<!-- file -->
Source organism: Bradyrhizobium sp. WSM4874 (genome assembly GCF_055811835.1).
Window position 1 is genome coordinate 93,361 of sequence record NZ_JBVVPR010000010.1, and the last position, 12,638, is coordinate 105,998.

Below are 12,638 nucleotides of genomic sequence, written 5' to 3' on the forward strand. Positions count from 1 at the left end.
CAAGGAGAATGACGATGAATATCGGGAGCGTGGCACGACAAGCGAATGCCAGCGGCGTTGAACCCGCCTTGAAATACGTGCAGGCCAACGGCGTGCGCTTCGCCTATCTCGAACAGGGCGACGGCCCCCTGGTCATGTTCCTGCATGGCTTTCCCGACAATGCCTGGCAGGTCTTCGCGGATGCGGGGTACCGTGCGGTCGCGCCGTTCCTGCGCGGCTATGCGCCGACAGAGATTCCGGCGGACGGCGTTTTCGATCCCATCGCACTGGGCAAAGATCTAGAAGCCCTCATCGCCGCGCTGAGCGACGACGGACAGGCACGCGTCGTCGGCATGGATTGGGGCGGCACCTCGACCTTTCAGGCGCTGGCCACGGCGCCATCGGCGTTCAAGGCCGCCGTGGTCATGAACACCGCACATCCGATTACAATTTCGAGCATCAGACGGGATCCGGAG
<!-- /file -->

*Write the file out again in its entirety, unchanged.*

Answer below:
Source organism: Bradyrhizobium sp. WSM4874 (genome assembly GCF_055811835.1).
Window position 1 is genome coordinate 93,361 of sequence record NZ_JBVVPR010000010.1, and the last position, 12,638, is coordinate 105,998.

Below are 12,638 nucleotides of genomic sequence, written 5' to 3' on the forward strand. Positions count from 1 at the left end.
CAAGGAGAATGACGATGAATATCGGGAGCGTGGCACGACAAGCGAATGCCAGCGGCGTTGAACCCGCCTTGAAATACGTGCAGGCCAACGGCGTGCGCTTCGCCTATCTCGAACAGGGCGACGGCCCCCTGGTCATGTTCCTGCATGGCTTTCCCGACAATGCCTGGCAGGTCTTCGCGGATGCGGGGTACCGTGCGGTCGCGCCGTTCCTGCGCGGCTATGCGCCGACAGAGATTCCGGCGGACGGCGTTTTCGATCCCATCGCACTGGGCAAAGATCTAGAAGCCCTCATCGCCGCGCTGAGCGACGACGGACAGGCACGCGTCGTCGGCATGGATTGGGGCGGCACCTCGACCTTTCAGGCGCTGGCCACGGCGCCATCGGCGTTCAAGGCCGCCGTGGTCATGAACACCGCACATCCGATTACAATTTCGAGCATCAGACGGGATCCGGAG